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Regional Reviews: Albuquerque/Santa Fe

Landmark Musicals Wishes Happy 40th to A Chorus Line
Landmark Musicals
Review by Stephanie Hainsfurther

Also see Rob's review of Memoir


The Cast
Photo by Max Woltman
When A Chorus Line opened in New York in 1975, it was a smash hit. It tells the tale of dancers auditioning for the chorus line in a musical and, as Clive Barnes said way back then, "It is a show that must dance, jog and whirl its way into the history of the musical theater." Well, it has.

If you were there in the '70s, you'll recognize the hairdos and dance costumes (leg warmers, unitard, headband). If you weren't, don't sweat the cultural references. Even I in my dotage had to search for "Jill St. John."

It is thrilling to see a production of professional caliber by a local company. Myra Cochnar and her able crew have put together a multi-talented cast and a performance you can't miss. Roses and bravos to all, particularly director Zane Barker and choreographers Louis Giannini and Courtney Giannini for their meticulous homage to the template, spiked with original flare.

Zach (Dean Eldon Squibb), who is a director, and his assistant Larry (Louis Giannini) must whittle 25 dancers down to eight who will get the job. After the first round of eliminations, 17 remain. They don't just dance and sing for their "supper"—the director wants personal stories. Gathering at the edge of the stage in a line-up that charmingly emulates the original Broadway cast, the "kids" literally are put on the spot

Mike (Kevin Gallacher) sings about how his sister's dance lessons became his inspiration in "I Can Do That." Gallacher is the consummate song-and-dance man, and his punctuating move is miraculous. Kristine and Al (Jessica Philbrook and James Ackerman), a cute married couple, sing about how Kristine can't sing.

In the song "Dance 10, Looks 3", Val (Brynlyn Loomis) explains how plastic surgery boosted her career. Sheila, Bebe and Maggie (Latasha Whitmore, Andrea Rascon-Thorpe and Julia Parma) recall how they were inspired to dance "At the Ballet." As each tells his or her intimate tale, we get to know them and begin to root for our favorites.

For Zach, one performer stands out from the crowd—Cassie (Wendy Leverenz Barker), his former lover who left the chorus years ago for featured parts. Their story does not focus on past love but on the heartbreak that show business can engender. When Leverenz Barker sings and dances "The Music and the Mirror," Cassie's motivations for rejoining the chorus line are revealed.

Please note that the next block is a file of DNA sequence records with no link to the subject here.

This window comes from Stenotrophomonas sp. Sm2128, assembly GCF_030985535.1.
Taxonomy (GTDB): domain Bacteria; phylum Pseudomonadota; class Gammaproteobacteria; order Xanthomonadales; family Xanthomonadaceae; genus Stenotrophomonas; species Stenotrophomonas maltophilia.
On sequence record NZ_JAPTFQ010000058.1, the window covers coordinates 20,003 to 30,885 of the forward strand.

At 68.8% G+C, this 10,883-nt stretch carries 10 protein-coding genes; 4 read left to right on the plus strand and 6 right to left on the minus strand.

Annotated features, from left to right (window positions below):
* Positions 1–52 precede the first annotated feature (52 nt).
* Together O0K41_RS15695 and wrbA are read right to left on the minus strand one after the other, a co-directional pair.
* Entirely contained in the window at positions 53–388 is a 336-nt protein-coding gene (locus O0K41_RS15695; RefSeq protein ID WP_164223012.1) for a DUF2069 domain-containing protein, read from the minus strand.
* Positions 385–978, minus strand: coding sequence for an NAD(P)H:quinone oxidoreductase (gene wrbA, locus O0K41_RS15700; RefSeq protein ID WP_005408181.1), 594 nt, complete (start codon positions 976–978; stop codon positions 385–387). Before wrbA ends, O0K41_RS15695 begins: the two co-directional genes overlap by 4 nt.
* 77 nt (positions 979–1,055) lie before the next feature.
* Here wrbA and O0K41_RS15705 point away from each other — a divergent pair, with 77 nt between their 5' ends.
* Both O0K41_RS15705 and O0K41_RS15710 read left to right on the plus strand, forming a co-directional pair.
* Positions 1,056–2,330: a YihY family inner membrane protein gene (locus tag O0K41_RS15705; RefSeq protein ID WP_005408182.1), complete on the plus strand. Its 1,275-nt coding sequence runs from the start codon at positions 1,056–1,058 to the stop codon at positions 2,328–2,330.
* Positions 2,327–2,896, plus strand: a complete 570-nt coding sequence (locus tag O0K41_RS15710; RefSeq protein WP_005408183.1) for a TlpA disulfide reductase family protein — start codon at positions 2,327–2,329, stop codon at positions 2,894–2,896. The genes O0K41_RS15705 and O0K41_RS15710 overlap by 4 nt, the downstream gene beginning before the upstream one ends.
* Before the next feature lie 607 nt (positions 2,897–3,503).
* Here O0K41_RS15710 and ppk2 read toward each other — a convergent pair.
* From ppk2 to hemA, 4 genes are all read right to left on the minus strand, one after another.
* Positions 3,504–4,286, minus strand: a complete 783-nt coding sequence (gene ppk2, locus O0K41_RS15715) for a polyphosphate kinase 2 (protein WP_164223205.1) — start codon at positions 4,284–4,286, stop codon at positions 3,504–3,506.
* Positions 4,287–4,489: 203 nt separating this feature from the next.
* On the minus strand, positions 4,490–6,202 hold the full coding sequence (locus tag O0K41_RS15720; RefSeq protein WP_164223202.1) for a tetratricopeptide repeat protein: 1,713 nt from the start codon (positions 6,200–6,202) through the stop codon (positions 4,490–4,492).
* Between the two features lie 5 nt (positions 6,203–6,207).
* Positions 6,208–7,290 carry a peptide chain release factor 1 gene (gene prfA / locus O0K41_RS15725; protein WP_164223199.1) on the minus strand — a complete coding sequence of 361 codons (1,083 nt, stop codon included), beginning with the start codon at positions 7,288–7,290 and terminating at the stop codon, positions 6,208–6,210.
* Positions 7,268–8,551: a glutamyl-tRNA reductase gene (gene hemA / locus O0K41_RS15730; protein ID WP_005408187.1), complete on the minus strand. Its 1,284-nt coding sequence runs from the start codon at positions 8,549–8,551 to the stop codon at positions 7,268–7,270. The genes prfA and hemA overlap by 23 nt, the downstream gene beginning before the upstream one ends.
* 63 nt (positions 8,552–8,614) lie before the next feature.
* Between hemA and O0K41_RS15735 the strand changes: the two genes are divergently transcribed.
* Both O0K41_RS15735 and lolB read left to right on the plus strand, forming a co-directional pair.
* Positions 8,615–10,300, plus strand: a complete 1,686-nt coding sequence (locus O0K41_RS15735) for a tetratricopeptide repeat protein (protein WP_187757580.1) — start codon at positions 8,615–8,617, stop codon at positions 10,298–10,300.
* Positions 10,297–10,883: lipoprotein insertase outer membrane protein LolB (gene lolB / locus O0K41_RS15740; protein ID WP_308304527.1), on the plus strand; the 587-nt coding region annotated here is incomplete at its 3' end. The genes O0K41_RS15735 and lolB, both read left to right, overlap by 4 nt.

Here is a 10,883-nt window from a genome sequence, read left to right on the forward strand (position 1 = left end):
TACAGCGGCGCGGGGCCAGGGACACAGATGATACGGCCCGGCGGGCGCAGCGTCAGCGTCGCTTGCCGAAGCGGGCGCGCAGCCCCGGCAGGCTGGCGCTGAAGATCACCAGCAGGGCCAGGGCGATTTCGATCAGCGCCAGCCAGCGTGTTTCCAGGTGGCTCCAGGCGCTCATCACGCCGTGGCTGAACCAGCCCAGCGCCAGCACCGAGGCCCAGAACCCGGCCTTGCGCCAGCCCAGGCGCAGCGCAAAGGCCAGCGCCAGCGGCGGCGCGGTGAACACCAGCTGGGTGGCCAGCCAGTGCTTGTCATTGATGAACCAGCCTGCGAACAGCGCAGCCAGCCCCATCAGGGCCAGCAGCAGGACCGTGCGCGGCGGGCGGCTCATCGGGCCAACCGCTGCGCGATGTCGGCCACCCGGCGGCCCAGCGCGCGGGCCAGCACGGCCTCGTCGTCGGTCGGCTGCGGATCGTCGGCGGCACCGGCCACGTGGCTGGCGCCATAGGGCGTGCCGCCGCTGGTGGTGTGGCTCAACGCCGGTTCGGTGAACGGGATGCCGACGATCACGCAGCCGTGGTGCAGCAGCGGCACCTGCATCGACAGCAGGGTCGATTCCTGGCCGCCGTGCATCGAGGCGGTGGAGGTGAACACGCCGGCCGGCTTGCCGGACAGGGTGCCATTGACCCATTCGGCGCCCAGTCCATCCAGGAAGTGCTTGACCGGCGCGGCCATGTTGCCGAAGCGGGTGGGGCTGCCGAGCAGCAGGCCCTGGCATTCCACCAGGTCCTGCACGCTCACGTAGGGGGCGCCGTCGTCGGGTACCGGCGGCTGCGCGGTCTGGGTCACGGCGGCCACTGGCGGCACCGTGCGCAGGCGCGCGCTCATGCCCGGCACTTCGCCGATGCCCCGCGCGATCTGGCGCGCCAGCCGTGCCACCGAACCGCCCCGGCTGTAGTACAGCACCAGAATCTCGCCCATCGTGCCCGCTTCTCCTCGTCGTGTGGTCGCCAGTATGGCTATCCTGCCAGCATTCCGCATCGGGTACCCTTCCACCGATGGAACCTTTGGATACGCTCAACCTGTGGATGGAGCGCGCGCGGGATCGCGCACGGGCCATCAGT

The ensemble exudes a genuine camaraderie and caring for each other, but a least a few must be jealous of Diana (Rebecca Turiciano), who gets to sing both "Nothing" and the recognizable "What I Did for Love." Turiciano does justice to each song with her outstanding vocals and engaging characterization. She is also able to overcome the deficiencies of the sound system and being sometimes upstaged by the orchestra.

From the chorus, each individual shines. To me, that is the story of this cast. Read their bios and you will find extraordinary stories of education, training, experience, and dedication. We've been privileged to see these performers in other local productions and we cheer for them all the way. As Zach does, we think of them as our "kids," too. Nice job, everyone.

Much is being made of the fact that, running at two hours, the Landmark Musicals version has no intermission. That is the way the show is written. This audition is grueling, physically and emotionally, and the audience must feel that intensity along with the dancers. So hit the head, pull up your big-person pants and get into it.

Now through December 6, 2015, at the Rodey Theatre at UNM, Fri.-Sat. 7:30 p.m., Sunday 2 p.m.; Special matinee on Sat., December 5 at 2 p.m. Tickets: $18-24, at (505) 925-5858 and landmarkmusicals.org


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